“We humans need beauty as much as air. Without it we exist only to survive and procreate (our genes, or our ideas, or our beliefs, or our portfolios). In a world driven to mere efficiency, we are in grave danger of forgetting this. We see the results of our forgetfulness at every turn: addictive behaviors, massive greed, devastating cruelty—the symptoms of soul death.” – James Flaherty
Needing beauty is a novel idea. For so many of us, beauty feels a luxury, with its many definitions and assumed price tags. When I read James’ words I found so much purpose in this every day pursuit.
How rebellious it is to sit and type, reflecting on the good when we should be out there producing, consuming, or creating opportunities.
What if this effort of looking for good, for holy, for beautiful things could help heal us?
My thesis stands.
And still, I struggle to focus on what could be good rather than be sucked in by what isn’t going great.
I sat in an office with a stranger yesterday, after nervously shaking a new connection’s hand. Is it rude to whip out hand-sanitizer after first greeting someone? Probably. How long will I be anxious from simply sharing air?
As our conversation shifted away from real estate and towards the olympics, my new friend paused, with tears in her eyes, and recounted the stories of kindness, empathy, and connection from athletes over the last two weeks. “People don’t really hate each other as much we are led to believe,” she said.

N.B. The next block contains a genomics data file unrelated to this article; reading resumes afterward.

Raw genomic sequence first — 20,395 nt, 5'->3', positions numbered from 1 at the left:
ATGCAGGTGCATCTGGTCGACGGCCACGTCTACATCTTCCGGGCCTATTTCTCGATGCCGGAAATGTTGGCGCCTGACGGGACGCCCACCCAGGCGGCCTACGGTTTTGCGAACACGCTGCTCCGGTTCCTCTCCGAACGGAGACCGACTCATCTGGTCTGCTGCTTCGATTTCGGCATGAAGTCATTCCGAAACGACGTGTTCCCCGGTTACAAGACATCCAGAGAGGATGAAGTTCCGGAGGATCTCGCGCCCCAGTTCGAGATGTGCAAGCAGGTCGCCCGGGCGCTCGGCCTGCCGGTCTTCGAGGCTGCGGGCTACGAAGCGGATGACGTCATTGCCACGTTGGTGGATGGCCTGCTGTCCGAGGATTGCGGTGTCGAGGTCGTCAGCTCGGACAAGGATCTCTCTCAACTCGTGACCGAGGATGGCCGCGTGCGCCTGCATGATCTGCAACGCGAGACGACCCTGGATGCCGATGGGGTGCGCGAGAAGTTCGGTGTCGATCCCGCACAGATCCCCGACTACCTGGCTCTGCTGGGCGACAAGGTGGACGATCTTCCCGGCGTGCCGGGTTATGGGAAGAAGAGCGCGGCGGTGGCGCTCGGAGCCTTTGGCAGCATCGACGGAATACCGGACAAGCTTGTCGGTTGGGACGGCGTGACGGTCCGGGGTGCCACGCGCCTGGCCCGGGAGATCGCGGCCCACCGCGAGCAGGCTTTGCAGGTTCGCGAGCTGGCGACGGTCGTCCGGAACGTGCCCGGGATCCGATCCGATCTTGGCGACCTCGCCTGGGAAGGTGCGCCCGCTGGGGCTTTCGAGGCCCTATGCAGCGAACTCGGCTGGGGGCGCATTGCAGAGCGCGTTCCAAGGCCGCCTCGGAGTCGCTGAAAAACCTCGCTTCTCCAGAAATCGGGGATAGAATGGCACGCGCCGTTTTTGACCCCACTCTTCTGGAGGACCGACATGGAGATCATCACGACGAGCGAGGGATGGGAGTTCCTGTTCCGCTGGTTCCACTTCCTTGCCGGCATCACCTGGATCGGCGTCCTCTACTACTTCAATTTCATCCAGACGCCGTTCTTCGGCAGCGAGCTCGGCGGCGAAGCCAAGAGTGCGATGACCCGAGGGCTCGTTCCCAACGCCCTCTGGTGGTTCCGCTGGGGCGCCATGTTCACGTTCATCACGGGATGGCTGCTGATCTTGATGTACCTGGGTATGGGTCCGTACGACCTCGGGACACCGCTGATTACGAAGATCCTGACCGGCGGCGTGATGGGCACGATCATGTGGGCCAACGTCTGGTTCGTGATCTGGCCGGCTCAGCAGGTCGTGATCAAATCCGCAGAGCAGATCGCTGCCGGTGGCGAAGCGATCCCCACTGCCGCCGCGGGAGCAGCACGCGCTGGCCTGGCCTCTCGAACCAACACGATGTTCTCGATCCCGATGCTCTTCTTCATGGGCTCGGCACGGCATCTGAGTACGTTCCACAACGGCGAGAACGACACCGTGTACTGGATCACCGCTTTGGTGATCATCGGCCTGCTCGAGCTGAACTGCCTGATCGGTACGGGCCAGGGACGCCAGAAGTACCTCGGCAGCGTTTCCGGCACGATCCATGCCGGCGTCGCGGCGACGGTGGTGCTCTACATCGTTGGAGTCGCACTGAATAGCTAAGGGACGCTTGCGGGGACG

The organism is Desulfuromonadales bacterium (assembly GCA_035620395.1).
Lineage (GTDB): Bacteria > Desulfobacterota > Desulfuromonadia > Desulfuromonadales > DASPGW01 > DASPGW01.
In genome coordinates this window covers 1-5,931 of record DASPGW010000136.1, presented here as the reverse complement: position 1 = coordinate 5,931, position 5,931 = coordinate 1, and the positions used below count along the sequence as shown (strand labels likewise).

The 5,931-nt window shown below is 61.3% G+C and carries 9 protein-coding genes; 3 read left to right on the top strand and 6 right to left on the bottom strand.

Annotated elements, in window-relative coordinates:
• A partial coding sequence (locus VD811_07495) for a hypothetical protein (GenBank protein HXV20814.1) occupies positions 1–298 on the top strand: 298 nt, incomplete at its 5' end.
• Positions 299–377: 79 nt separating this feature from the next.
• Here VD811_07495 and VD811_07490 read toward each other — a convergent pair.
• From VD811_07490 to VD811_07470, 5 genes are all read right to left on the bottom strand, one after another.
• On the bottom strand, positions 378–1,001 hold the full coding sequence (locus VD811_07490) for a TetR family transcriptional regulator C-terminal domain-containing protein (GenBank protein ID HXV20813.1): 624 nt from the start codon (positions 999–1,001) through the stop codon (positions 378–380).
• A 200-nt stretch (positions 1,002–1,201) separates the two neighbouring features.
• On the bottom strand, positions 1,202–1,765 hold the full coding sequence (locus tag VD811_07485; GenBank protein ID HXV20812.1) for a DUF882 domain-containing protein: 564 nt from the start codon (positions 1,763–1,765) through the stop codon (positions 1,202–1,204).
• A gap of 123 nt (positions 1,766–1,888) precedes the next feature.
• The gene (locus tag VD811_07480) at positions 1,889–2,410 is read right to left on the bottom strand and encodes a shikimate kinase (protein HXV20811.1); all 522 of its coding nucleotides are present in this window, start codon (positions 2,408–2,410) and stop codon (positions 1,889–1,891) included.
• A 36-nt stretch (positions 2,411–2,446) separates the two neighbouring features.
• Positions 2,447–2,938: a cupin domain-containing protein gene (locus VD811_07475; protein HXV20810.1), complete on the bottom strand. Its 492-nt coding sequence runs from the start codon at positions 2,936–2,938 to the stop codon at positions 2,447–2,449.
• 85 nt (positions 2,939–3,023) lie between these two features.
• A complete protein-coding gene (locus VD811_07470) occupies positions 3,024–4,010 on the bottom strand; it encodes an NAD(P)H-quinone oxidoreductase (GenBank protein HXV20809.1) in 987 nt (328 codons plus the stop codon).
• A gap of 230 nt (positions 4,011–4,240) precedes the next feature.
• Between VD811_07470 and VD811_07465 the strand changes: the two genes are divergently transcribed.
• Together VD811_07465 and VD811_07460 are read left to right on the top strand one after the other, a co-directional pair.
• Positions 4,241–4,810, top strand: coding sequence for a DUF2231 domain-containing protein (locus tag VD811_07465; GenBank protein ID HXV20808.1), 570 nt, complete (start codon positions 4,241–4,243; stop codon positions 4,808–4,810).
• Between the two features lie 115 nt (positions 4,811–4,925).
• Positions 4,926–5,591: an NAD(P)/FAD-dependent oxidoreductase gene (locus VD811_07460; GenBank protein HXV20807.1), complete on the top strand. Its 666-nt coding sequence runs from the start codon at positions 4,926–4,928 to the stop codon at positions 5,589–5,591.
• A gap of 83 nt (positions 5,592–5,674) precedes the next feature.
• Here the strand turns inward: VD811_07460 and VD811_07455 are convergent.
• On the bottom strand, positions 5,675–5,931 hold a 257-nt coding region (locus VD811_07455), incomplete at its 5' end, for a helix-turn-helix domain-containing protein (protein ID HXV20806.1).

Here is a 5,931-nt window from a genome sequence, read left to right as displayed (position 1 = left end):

I vascilate between despair and hope on a daily basis. Photos of children wearing water wings and playing on beaches in front of skies brown with smoke from fires sear their images into my eyeballs. We’ve got work to do.
And then, I read reminders like Mr. Flaherty’s and remember, if we don’t look for beauty, surely we will forget.
The sun came up today and worms wriggled in the puddles on my porch.
Tiny bubbles burst in glasses of carbonated water.
Children visiting our offices stop and stare, in wonder, at the stylized super hero posters hanging on the wall.
The call for compassion is ever present.
We can give money, ride a bike, or call a friend.
All quiet. Not as insistent as the updates on my phone, breaking news, or climbing numbers of cases.
When trying to find a photo of air, I came up short. But its presence is all around us, sustaining life.
Perhaps the same is true of beauty. May its presence be as natural as your body’s next inhale.
Connection and appreciation can be found when we create it. What a beautiful thing.
If you’re needing some support in looking for the good, consider this aesthetic invitation to wonder and awe from The Mindful Leader.